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Bribery Schmibery

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The sun came up, the key went in the ignition, and we were off driving down a dusty highway in Argentina’s northernmost stretch. Cruising down through red and yellow canyons with cacti 15 feet high. Adobe villages passing by on both sides, hardly anyone else on the road. A blind turn around a rock wall reveals a straight stretch of road leading down through a valley, a cluster of cars seems to be slowing.
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The local police have created a checkpoint, everyone must stop. We are next. Sunglasses come off. The policeman looks in through the window, asks for Kristen’s license and registration of the rental car. I sit there with a pile of maps in my lap looking busy. The officer hesitates, looks back at the mobile shack, then motions us to pull off the road. ‘Where are we going and where have we come from’ he asks. Salta and Purmamarca. I must get out of the vehicle. ‘Where are you from, is this a rental car, where are you going’ he asks. We were driving down the highway in the middle of nowhere without our headlights on, didn’t we know that this was against the law? We must both get out of the car and go into the mobile police shack.
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Another officer is waiting inside. The officers look distraught. We look confused. There is a fine and it looks like we must pay it. Calculators come out and numbers are crunched. The fine in our case will be around 1200 pesos, or about 250 dollars. Really? The officers talk amongst themselves. Yes, really it will be 1200 pesos. The officers feel bad, what can they do? We were driving without our lights on in the middle of the day. They hesitate, they want to start filling out the documents for the fine. What should they do, they ask. I must present my passport, it’s in the car and I excuse myself.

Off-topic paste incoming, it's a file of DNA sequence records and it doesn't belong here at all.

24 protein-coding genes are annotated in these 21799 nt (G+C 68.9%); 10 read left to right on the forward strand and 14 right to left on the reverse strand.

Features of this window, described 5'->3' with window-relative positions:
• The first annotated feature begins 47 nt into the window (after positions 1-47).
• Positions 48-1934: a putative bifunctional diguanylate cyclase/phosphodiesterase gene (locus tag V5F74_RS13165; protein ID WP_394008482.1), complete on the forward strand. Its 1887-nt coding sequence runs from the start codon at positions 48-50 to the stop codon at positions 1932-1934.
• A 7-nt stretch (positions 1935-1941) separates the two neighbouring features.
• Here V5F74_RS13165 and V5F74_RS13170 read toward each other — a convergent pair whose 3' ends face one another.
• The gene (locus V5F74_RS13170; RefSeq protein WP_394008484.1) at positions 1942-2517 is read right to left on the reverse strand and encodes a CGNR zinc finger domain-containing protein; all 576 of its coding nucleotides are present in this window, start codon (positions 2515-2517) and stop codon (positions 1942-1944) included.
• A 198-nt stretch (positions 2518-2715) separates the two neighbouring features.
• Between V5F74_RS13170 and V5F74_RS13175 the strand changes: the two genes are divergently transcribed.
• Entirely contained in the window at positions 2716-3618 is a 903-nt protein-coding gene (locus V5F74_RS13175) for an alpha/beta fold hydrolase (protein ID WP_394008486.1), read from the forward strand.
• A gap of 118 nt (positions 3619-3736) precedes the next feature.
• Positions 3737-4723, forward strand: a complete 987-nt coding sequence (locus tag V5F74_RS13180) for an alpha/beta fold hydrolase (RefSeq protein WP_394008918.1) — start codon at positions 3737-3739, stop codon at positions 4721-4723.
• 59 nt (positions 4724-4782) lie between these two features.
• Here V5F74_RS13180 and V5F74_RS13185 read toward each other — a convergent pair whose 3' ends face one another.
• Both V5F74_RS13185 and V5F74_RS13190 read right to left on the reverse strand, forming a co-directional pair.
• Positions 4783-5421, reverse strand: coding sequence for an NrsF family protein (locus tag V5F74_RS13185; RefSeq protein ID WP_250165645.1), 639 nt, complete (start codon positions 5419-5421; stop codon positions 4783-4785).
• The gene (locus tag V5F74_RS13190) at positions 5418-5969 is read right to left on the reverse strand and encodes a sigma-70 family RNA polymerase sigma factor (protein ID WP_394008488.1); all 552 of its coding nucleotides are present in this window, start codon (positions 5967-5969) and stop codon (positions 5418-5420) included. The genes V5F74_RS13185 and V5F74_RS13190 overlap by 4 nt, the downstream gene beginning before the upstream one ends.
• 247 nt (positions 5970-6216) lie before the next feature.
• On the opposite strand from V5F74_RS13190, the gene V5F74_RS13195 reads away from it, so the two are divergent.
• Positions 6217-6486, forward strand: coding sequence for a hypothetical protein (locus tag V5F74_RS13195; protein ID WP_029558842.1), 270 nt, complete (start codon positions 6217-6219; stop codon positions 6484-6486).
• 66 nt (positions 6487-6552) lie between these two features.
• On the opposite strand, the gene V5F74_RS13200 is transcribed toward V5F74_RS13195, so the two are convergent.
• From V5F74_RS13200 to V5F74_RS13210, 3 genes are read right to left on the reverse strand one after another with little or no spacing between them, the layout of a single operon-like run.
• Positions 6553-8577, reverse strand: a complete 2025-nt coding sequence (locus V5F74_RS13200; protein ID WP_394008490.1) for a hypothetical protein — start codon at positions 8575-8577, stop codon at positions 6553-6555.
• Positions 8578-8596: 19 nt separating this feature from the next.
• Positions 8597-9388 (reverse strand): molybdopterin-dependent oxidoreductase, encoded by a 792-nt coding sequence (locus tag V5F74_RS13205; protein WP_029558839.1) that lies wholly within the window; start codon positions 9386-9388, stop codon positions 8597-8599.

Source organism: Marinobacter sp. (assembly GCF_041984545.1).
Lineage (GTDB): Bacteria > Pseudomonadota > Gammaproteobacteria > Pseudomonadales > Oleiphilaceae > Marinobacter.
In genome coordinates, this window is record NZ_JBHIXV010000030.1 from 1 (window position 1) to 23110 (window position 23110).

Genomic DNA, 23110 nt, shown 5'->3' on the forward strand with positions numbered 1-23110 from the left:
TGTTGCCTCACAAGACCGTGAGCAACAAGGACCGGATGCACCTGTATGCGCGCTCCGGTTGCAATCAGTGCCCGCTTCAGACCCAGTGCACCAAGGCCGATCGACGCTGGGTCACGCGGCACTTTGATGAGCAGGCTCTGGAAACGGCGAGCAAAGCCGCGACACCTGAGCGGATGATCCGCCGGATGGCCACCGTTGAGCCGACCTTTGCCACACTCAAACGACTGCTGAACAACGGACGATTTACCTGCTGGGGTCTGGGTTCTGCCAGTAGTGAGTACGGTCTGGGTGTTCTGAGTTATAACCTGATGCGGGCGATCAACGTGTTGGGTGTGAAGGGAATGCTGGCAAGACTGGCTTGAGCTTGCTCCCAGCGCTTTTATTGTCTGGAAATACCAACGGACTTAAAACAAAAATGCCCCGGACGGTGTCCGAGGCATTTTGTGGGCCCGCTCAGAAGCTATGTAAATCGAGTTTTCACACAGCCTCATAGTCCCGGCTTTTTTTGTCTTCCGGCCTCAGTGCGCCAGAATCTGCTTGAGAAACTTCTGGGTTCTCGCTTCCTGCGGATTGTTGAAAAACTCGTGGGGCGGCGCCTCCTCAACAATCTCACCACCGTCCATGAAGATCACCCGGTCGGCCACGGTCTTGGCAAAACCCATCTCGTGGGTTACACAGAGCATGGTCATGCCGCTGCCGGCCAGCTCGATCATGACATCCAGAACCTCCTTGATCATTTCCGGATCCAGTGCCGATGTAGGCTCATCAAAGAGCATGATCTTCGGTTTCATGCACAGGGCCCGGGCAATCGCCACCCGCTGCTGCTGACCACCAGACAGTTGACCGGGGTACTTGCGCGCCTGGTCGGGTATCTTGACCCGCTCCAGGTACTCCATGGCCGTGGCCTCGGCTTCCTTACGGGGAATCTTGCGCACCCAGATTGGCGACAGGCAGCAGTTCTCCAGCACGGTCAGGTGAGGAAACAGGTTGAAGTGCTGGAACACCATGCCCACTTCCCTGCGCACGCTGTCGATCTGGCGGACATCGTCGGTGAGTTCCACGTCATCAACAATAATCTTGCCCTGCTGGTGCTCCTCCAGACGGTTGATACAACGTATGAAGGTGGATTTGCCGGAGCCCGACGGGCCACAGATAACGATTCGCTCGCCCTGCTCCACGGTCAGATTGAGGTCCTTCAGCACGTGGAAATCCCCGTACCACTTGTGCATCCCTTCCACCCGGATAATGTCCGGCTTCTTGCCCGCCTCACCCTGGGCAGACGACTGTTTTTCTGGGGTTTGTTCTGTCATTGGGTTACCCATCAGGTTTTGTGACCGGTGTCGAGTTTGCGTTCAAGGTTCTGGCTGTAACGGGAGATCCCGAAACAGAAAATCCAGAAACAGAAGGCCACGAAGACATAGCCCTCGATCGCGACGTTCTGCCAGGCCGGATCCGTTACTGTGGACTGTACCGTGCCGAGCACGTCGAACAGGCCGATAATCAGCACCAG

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Kristen stays inside the shack. She thinks quickly and explains that we are on our way south to volunteer on a vineyard in Mendoza in exchange for room and board. We are trying to save money and help out a local farm. The officers face changes and he starts to look relatively sympathetic for our situation. Meanwhile I grab my passport and search for any spare pesos. We have none, we spent them all paying for the last hostal. The chance to pay the officers a small bribe and be on our way fades into the dust.
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I return to the shack and hand over the passport. The officers hesitate even more now. They ask me about volunteering on a farm. They wait around. It’s obvious they want a little kickback instead of not filling out the fine. What can they do, they ask us. This is a hard situation for us all they say. He starts to slowly fill out the form. He asks his partner what he should do. They discuss situation. At this point it is fairly obvious we are not going to give them a little cash. After all, we have none. We stand there blankly staring at them with a slight look of sadness and frustration. They decide to let us go, it’s okay, but we must use our lights. Kristen confirms that we will always keep our lights off while we drive. I correct her Spanish and say we will keep them on. The officers laugh. Hands are shaken. Wishes of good day and travels are exchanged. We are on our way again, headed south. Zero pesos lost.
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